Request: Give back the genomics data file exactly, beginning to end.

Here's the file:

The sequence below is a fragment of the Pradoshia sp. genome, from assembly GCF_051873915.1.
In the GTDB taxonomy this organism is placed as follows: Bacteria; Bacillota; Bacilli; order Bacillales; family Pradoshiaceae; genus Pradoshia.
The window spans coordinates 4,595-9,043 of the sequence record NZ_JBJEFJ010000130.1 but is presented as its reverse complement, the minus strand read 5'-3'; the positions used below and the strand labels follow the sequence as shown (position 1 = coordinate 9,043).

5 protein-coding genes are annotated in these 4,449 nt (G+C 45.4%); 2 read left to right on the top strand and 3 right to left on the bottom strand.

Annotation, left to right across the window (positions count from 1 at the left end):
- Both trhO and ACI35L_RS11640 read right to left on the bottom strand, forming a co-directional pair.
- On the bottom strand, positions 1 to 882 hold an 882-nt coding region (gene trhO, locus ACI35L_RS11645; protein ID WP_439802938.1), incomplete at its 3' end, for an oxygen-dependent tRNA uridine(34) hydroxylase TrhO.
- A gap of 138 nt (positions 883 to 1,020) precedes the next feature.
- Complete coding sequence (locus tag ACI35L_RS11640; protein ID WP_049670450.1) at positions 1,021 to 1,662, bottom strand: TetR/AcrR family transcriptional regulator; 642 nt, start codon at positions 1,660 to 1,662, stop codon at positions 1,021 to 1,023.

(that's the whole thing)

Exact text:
The sequence below is a fragment of the Pradoshia sp. genome, from assembly GCF_051873915.1.
In the GTDB taxonomy this organism is placed as follows: Bacteria; Bacillota; Bacilli; order Bacillales; family Pradoshiaceae; genus Pradoshia.
The window spans coordinates 4,595-9,043 of the sequence record NZ_JBJEFJ010000130.1 but is presented as its reverse complement, the minus strand read 5'-3'; the positions used below and the strand labels follow the sequence as shown (position 1 = coordinate 9,043).

5 protein-coding genes are annotated in these 4,449 nt (G+C 45.4%); 2 read left to right on the top strand and 3 right to left on the bottom strand.

Annotation, left to right across the window (positions count from 1 at the left end):
- Both trhO and ACI35L_RS11640 read right to left on the bottom strand, forming a co-directional pair.
- On the bottom strand, positions 1 to 882 hold an 882-nt coding region (gene trhO, locus ACI35L_RS11645; protein ID WP_439802938.1), incomplete at its 3' end, for an oxygen-dependent tRNA uridine(34) hydroxylase TrhO.
- A gap of 138 nt (positions 883 to 1,020) precedes the next feature.
- Complete coding sequence (locus tag ACI35L_RS11640; protein ID WP_049670450.1) at positions 1,021 to 1,662, bottom strand: TetR/AcrR family transcriptional regulator; 642 nt, start codon at positions 1,660 to 1,662, stop codon at positions 1,021 to 1,023.